The outcome of the federal investigation into Garland ISD's H1-B program, which recruited dozens of bilingual teachers from foreign countries and is now sending many of them back, is uncertain. But if past federal H1-B cases involving school districts are any indication, it could cost the district. Big time.
There are two issues at play here. One is the headline-grabbing one in which teachers, who were promised help getting a green card, are denied permanent residency and have to go back to their home country.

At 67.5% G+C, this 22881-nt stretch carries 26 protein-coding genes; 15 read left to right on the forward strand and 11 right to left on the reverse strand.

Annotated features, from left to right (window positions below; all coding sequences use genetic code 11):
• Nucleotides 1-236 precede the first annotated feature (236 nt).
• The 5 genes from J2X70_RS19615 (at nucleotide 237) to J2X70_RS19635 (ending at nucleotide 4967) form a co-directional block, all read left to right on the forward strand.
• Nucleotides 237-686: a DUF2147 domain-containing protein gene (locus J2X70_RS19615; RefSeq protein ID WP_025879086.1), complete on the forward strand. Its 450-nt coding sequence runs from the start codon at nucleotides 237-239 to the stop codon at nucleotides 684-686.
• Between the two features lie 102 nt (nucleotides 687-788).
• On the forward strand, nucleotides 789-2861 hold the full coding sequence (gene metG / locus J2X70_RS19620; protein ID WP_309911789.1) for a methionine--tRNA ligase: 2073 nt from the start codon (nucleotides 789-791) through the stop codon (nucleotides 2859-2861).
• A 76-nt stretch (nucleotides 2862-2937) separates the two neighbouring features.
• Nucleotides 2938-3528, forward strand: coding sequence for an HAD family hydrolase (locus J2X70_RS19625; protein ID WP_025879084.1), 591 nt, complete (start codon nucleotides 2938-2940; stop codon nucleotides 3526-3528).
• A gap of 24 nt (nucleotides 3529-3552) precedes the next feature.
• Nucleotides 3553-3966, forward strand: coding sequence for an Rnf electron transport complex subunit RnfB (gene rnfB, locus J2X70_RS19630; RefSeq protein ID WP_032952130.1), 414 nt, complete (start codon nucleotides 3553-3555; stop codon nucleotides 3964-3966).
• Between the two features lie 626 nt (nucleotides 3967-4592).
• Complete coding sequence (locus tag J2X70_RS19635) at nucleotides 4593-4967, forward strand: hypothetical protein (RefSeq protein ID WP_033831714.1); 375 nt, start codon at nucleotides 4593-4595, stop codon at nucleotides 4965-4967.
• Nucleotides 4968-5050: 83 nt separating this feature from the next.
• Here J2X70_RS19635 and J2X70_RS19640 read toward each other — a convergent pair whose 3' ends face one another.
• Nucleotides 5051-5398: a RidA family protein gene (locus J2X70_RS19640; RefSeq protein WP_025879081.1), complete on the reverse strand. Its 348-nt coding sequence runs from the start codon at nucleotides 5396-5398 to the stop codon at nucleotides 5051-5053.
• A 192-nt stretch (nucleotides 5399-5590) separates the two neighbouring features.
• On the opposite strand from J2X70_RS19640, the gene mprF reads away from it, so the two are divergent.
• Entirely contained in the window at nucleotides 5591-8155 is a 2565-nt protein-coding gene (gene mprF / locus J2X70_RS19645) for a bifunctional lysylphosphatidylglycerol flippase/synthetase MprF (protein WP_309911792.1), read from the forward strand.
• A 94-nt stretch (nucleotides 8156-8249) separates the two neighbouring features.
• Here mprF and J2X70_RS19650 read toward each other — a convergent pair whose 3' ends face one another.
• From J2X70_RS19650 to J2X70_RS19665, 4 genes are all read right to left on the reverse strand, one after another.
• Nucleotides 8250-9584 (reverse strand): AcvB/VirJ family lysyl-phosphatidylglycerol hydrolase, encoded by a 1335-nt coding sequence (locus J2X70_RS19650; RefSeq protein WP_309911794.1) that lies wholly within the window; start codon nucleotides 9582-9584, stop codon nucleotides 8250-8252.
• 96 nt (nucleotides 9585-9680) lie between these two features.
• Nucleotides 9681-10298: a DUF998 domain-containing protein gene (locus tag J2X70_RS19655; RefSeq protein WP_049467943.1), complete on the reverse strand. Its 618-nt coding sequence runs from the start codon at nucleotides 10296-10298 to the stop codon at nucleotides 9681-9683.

This one is largely outside a school district's control. The H1-B is a nonimmigrant visa, carrying no promises that the holder will be allowed to stay beyond the six-year maximum. School districts can apply for permanent residency on behalf of their foreign employees, and they can, and often do, appeal the inevitable rejection to the Office of Administrative Law Judges (Garland ISD has 37 appeals on file; Dallas ISD has 211), though the chances of success are "pretty low," according to immigration attorney Eugene Flynn.More »